John Kerry, one of the leading and most well-respected voices on foreign policy and national security, will be a welcome addition to the legacy of Secretaries of State who have endorsed a smart power agenda. During his tenure in the Senate, Senator Kerry has been a leading champion of the International Affairs Budget and a long time friend of the USGLC. As Chairman of the Senate Foreign Relations Committee, Kerry has consistently advocated the positive impact that the International Affairs Budget has in the world, noting that, “Foreign aid is an investment in our national security. It is not a gift to other countries. It is a very, very small investment that provides an enormous return in so many different ways in terms of advancing the interests of our country, of our citizens.”1
Kerry became Chairman of the Senate Foreign Relations Committee in 2009, filling the position previously held by Vice President Biden. He has consistently embraced and articulated a strong vision for America’s role in the world, noting that, “America’s global leadership is a strategic imperative for us.” He has played a leadership role on a range of issues, including most recently in Afghanistan, Iraq, and Pakistan, traveling overseas at times at the behest of the Administration. He has been a key ally to President Obama on Capitol Hill, and even served as the President’s debate preparation partner during the 2012 campaign.
On issues of concern to the smart power agenda, Senator Kerry has played a leadership role in ensuring adequate resources for our civilian agencies, and defeating efforts to cut foreign assistance. In 2008, he co-led a successful effort with Sen. Richard Lugar (R-IN) that restored more than $4 billion in funding for the International Affairs Budget. He led several bipartisan letters to the President calling for full funding for the International Affairs Budget and this year, he marshaled a bipartisan coalition to resoundly defeat a proposal to cut off U.S. assistance to several countries in the Middle East and south Asia.
On a policy front, Senator Kerry has played a key role on humanitarian issues, including efforts to fight global poverty, HIV/AIDS, and violence against women. He was the leading sponsor of the International Violence Against Women Act, as well as the legislation that authorized the President’s Emergency Plan for AIDS Relief (PEPFAR) in 2002. A leader on foreign assistance reform, Senator Kerry introduced the Quadrennial Diplomacy and Development Review (QDDR) Act of 2012, which passed the Senate by unanimous consent in October. The legislation directs the Secretary of State, in consultation with State and USAID officials, to undertake a QDDR every four years.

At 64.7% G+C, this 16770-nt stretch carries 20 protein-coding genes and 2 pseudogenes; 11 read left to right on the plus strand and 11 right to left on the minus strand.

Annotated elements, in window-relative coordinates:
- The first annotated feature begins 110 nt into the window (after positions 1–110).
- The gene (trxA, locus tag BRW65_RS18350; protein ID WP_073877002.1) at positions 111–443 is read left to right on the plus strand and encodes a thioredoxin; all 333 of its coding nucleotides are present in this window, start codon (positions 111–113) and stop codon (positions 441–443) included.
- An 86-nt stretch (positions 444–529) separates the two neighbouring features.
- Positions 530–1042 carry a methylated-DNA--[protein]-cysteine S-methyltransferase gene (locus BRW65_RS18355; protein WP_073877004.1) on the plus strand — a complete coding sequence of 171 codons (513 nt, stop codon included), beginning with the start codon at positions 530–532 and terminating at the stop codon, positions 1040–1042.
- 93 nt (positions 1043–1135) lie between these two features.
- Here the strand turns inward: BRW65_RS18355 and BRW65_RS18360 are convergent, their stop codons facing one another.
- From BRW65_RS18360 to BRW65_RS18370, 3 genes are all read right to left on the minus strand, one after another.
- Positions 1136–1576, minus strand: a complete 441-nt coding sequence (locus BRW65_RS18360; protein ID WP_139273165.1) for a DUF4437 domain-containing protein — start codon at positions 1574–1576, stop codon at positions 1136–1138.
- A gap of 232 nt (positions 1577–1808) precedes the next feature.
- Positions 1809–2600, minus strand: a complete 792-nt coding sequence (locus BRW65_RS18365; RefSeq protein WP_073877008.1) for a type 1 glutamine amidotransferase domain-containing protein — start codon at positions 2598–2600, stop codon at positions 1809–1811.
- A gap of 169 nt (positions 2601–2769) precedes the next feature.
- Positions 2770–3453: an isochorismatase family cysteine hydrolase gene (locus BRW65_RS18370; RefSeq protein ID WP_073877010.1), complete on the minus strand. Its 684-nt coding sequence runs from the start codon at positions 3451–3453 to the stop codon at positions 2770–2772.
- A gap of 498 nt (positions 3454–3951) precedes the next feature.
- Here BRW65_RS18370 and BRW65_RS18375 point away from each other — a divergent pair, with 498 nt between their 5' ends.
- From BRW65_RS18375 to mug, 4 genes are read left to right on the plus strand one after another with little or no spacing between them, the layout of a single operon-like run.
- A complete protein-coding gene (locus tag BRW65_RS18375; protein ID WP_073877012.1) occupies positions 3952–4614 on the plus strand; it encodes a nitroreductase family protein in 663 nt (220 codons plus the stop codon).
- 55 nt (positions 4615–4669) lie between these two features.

Senator Kerry spoke at the USGLC’s 2012 annual conference saying, “The work we do with the money that we have in that little old tiny one percent probably buys us more than any other sector of the budget in the United States of America, when you think of what we get in various parts of the world for what we do.”2
Senator Kerry’s distinguished career includes his decorated Navy service with two tours in Vietnam, as well as serving as Lieutenant Governor of Massachusetts.
Did you know…
John Kerry’s father, Richard Kerry, served as a Foreign Service Officer that took him to Berlin, Germany and Oslo, Norway.
Kerry on Smart Power
“I believe that our DNA is defined by the Marshall Plan. It is defined by America’s commitment to PEPFAR. It’s defined by America’s willingness to go to the help of other nations – whether it was World War I or II or in other times in our history. Our DNA is to pursue the higher moral ground and to indeed be guided by some sense of aspiration.”3
“Foreign aid is an investment in our national security. It is not a gift to other countries. It is a very, very small investment that provides an enormous return in so many different ways in terms of advancing the interests of our country, of our citizens. And because of foreign aid, in many parts of the world we have relationships and we have programs, we have initiatives, joint ventures that make Americans safer every single day.”4
“Without a robust international affairs budget, our war effort in Afghanistan will be undermined and fragile progress in Iraq will be jeopardized. This budget also provides vital humanitarian assistance. It fights hunger and the scourge of HIV/AIDS and tuberculosis in poor countries around the world. It prevents the spread of cholera in Haiti, distributes food to refugees in northern Kenya, and finances shelter for flood victims in Pakistan.”5
“This is not a time for America to pull back from the world. This is a time to step forward . . . The international affairs budget lays the foundation for our ability to fulfill our responsibilities abroad . . . We can either pay now to help brave people build a better, democratic future for themselves, or we will certainly pay later with increased threats to our own national security.”6
“So [current global challenges] really do present a brave new world for which we have to dramatically redesign our foreign policy. If we are to meet these challenges, this much is clear: development and diplomacy have to retake their rightful place alongside defense at the heart of American’s foreign policy. And yet today, for all of our past successes, there’s a growing realization that our diplomatic and development capacities are simply not prepared for the task ahead. And when you consider our meager investment in it, it’s easy to understand why. We have voted repeatedly with our dollars to bolster our defense institutions while completely neglecting our civilian capacity. Ladies and gentlemen, that has to change.”7